Updated: April 10, 2013 at 12:00 am
Stephen Schaetzle, college student and Navy reservist didn’t know what was in store early Wednesdaywhen the little kid in a red Liberty Day t-shirt with Betsy Ross flag on the back, asked for a minute of his time.
A good sport, he submitted to being politely grilled on the Constitution by Claire Byrnes, fifth grader.
It didn’t go so well.
“I haven’t a clue,” Schaetzle replied when she asked what the requirements are to be a U.S. Congressman.
Sympathetically, she handed him a mini-version of the Constitution and asked him to read the answer: be at least 25 years of age, a citizen seven years prior to election, and resident of the state
After his recital, Schaetzle joked: “It’s a long day already.”
The scene was repeated across the campus at University of Colorado at Colorado Springs as the 30 kids from Helen Keller Elementary School, Constitution questions in hand, stopped passersby in their tracks. There was only one guy who bolted down the hall, saying he had a lot of work to do.
The event, Liberty Day at UCCS, is sponsored by the Academy Optimist Club and the Colorado Springs Sertoma Club.
For the past four weeks, the Optimists and Keller teacher Tricia Torres have taught the Constitution to Keller students in a voluntary after school program.
The students even practiced how to approach people. “I was honored to ask you the question” was the soothing balm that Yahel Prieto and Brianna Martinez used on Drew Countryman. A political science major, he sped through a bunch of questions, including the 19th amendment( suffrage); the length of a Senate term is (6 years); and qualifications for president (born in U.S., at least 35 years old.)
His downfall were the five elements of the fifth amendment (double jeopardy; not be compelled to bear witness against self; due process; no taking private property without just compensation; and jury indictments.)
“It’s been a long time since I took Constitutional law,” he said.
Those ensnared in the kids’ academic adventure were all given mini copies of the Constitution to keep.
Because of time constraints in regular classrooms, elementary students usually don’t get an in-depth study of the Constitution, Torres said. The excitement that Liberty Day participants bring to their own classroom is catching.
“It is more powerful than learning from the teacher.”
Deb Harney, Academy Optimist spokeswoman noted that those in the after school classes “get to see the actual Constitution, see the depth of it, and hear the original language.”
Torres used the teaching materials from Liberty Day, a national nonprofit organization, that oversees the programs. The goal is to provide the workbooks and to every fifth grade teacher in the state and copies of the Constitution to every fifth grader.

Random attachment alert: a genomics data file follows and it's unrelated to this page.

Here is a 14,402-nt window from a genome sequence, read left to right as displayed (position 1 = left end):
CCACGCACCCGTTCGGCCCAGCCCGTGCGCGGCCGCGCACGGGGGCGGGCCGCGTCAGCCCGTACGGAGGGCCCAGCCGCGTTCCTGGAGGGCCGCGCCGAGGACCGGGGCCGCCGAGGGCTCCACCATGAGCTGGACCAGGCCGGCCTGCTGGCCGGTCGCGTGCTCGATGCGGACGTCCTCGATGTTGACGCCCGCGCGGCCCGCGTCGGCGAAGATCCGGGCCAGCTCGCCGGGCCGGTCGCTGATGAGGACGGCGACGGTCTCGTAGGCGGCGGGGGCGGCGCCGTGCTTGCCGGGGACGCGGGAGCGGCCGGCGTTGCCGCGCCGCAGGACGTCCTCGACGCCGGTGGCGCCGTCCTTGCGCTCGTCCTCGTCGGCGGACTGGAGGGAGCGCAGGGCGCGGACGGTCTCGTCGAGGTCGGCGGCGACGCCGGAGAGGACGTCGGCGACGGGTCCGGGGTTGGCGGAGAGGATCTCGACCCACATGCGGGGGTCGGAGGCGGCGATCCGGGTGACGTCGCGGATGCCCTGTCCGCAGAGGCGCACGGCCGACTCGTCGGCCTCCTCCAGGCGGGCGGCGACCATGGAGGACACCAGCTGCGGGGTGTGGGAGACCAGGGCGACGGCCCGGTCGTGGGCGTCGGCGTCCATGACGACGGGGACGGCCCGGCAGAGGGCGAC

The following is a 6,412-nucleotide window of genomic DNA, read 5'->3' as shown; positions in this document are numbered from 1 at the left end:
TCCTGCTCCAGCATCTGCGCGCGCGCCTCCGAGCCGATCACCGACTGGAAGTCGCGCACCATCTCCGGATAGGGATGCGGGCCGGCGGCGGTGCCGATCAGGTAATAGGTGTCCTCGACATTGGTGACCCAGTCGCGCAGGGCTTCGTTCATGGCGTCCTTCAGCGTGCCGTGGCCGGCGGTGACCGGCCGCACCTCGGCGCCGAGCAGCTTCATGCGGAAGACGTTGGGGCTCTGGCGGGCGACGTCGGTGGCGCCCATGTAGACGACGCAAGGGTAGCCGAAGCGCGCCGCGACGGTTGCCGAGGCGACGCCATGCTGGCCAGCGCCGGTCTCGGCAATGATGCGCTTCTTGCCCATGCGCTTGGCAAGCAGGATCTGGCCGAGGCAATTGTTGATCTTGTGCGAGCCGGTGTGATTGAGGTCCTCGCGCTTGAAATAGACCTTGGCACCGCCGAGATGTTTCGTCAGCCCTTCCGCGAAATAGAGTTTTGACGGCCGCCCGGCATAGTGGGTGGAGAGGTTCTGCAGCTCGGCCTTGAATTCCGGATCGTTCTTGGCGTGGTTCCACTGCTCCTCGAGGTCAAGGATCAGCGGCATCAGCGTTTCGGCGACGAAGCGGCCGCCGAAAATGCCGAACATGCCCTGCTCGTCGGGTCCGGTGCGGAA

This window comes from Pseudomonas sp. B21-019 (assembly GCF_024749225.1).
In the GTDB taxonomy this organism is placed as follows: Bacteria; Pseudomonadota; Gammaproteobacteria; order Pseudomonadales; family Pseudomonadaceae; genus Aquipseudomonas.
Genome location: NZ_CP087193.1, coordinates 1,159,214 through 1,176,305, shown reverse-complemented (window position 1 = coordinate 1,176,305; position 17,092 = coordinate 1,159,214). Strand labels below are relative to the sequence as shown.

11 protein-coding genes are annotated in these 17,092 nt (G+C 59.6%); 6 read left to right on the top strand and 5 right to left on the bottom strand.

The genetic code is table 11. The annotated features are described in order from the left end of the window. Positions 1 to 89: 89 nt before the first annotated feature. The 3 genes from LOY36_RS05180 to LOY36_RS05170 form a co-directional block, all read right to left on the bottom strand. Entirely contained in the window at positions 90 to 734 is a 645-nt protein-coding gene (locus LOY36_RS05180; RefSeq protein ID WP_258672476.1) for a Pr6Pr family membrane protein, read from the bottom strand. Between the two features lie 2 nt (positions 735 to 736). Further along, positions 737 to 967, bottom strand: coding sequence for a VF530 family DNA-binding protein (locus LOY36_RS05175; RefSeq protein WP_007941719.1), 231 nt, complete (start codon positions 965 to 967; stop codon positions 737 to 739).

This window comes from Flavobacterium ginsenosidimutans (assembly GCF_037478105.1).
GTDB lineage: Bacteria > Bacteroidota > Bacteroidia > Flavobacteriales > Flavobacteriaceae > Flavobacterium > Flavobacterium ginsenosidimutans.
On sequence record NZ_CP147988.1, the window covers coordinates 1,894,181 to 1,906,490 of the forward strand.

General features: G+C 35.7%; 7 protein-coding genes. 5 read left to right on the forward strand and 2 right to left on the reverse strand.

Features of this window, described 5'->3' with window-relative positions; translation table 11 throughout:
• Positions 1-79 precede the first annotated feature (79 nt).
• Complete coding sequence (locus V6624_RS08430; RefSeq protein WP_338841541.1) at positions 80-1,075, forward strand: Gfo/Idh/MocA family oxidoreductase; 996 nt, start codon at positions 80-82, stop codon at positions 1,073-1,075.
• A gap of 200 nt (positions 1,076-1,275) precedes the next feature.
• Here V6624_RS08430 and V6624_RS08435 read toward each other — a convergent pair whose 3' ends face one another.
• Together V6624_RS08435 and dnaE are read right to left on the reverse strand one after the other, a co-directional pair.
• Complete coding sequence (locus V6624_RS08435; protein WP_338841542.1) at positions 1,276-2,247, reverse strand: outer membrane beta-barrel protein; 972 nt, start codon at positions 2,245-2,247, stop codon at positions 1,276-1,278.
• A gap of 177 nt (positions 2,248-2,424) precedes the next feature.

Liberty Day was started by Andy McKean, a Denver Optimist. His ancestor Thomas McKean of Delaware signed the Declaration of Independence.
McKean got the idea for Liberty Day in 1996 at a summer literacy camp. “I asked the kids what July 4 was, and none of them knew. They were 3rd and 4th graders. I was surprised.” So next day McKean brought along a flag and copy of the Declaration of Independence and talked about the country’s founding.
“The idea is to make sure our kids know and understand and appreciate what it means to be an American. The Declaration was the promise and the Constitution was the fulfillment.”
McKean got initial seed money from the Kenneth King Foundation to print Constitution booklets to give to students.
The Daniels Fund recently provided $50,000 to distribute the mini-Constitutions to all fifth graders in Colorado and provide professional development workshops and materials for teachers.
Besides Optimist and Sertoma, a variety of service organizations such as Lions, American Legion, Rotary sponsor events around the country.
Liberty Day is actually on March 16th, the birthday of James Madison, who wrote the Virginia Plan, which was the basis for the Constitution, McKean notes.
The quiz days occur year round. Last fall, Patrick Henry Middle School students participated in a similar event at Colorado College.
The Academy Optimist Club has staged the local events for eight years, said Donna Priester, chairwoman and a former teacher. “We looked at it and said, Wow, this is important for our kids.”
Kandyce Hartsuiker, one of the chaperones accompanying the fifth graders, including her daughter Kara, said her son Keith still talks about the fun he had two years ago. “It gives them confidence as well as helps them learn a lot about history,” Hartsuiker said.
The kids aren’t the only ones learning.
Nicholas Martinez, a UCCS bookstore accountant, found himself unable to answer a question posed by Kevin Knebel about what power Congress was given in the 16th amendment.
The answer: Income tax.
“I should know that. I’m a CPA,” Martinez groaned good naturedly.
Contact Carol McGraw: 636-0371 Twitter @mcgrawatgazette Facebook Carol McGraw